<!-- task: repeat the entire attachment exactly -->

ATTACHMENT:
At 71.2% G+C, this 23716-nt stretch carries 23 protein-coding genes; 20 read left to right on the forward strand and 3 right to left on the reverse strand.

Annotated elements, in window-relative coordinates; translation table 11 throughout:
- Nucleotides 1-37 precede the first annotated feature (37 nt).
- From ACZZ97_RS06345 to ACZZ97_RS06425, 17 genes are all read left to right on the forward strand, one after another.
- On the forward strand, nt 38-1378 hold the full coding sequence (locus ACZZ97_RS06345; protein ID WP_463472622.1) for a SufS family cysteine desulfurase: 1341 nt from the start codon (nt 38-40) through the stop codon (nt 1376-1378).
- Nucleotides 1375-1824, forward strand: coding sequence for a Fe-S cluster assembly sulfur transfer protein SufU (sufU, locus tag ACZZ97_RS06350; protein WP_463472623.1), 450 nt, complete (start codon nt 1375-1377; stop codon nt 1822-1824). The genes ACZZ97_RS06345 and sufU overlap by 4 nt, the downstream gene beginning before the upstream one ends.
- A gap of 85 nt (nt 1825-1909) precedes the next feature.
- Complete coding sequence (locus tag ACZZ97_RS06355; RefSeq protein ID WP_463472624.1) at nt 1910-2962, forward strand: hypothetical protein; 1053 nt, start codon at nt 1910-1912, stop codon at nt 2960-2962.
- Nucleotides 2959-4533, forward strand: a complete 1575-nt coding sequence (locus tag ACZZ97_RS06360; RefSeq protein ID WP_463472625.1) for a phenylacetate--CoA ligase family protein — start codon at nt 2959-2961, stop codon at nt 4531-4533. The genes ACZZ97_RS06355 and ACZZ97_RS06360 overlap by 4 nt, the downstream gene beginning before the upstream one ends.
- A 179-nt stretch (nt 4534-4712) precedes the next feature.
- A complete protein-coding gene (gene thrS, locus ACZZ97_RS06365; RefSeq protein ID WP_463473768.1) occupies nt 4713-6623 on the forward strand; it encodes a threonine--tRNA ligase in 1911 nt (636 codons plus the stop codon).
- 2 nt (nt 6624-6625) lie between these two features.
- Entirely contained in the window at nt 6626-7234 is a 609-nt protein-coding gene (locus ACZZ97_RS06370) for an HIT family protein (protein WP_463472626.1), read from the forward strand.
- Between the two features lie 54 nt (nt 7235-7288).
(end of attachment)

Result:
At 71.2% G+C, this 23716-nt stretch carries 23 protein-coding genes; 20 read left to right on the forward strand and 3 right to left on the reverse strand.

Annotated elements, in window-relative coordinates; translation table 11 throughout:
- Nucleotides 1-37 precede the first annotated feature (37 nt).
- From ACZZ97_RS06345 to ACZZ97_RS06425, 17 genes are all read left to right on the forward strand, one after another.
- On the forward strand, nt 38-1378 hold the full coding sequence (locus ACZZ97_RS06345; protein ID WP_463472622.1) for a SufS family cysteine desulfurase: 1341 nt from the start codon (nt 38-40) through the stop codon (nt 1376-1378).
- Nucleotides 1375-1824, forward strand: coding sequence for a Fe-S cluster assembly sulfur transfer protein SufU (sufU, locus tag ACZZ97_RS06350; protein WP_463472623.1), 450 nt, complete (start codon nt 1375-1377; stop codon nt 1822-1824). The genes ACZZ97_RS06345 and sufU overlap by 4 nt, the downstream gene beginning before the upstream one ends.
- A gap of 85 nt (nt 1825-1909) precedes the next feature.
- Complete coding sequence (locus tag ACZZ97_RS06355; RefSeq protein ID WP_463472624.1) at nt 1910-2962, forward strand: hypothetical protein; 1053 nt, start codon at nt 1910-1912, stop codon at nt 2960-2962.
- Nucleotides 2959-4533, forward strand: a complete 1575-nt coding sequence (locus tag ACZZ97_RS06360; RefSeq protein ID WP_463472625.1) for a phenylacetate--CoA ligase family protein — start codon at nt 2959-2961, stop codon at nt 4531-4533. The genes ACZZ97_RS06355 and ACZZ97_RS06360 overlap by 4 nt, the downstream gene beginning before the upstream one ends.
- A 179-nt stretch (nt 4534-4712) precedes the next feature.
- A complete protein-coding gene (gene thrS, locus ACZZ97_RS06365; RefSeq protein ID WP_463473768.1) occupies nt 4713-6623 on the forward strand; it encodes a threonine--tRNA ligase in 1911 nt (636 codons plus the stop codon).
- 2 nt (nt 6624-6625) lie between these two features.
- Entirely contained in the window at nt 6626-7234 is a 609-nt protein-coding gene (locus ACZZ97_RS06370) for an HIT family protein (protein WP_463472626.1), read from the forward strand.
- Between the two features lie 54 nt (nt 7235-7288).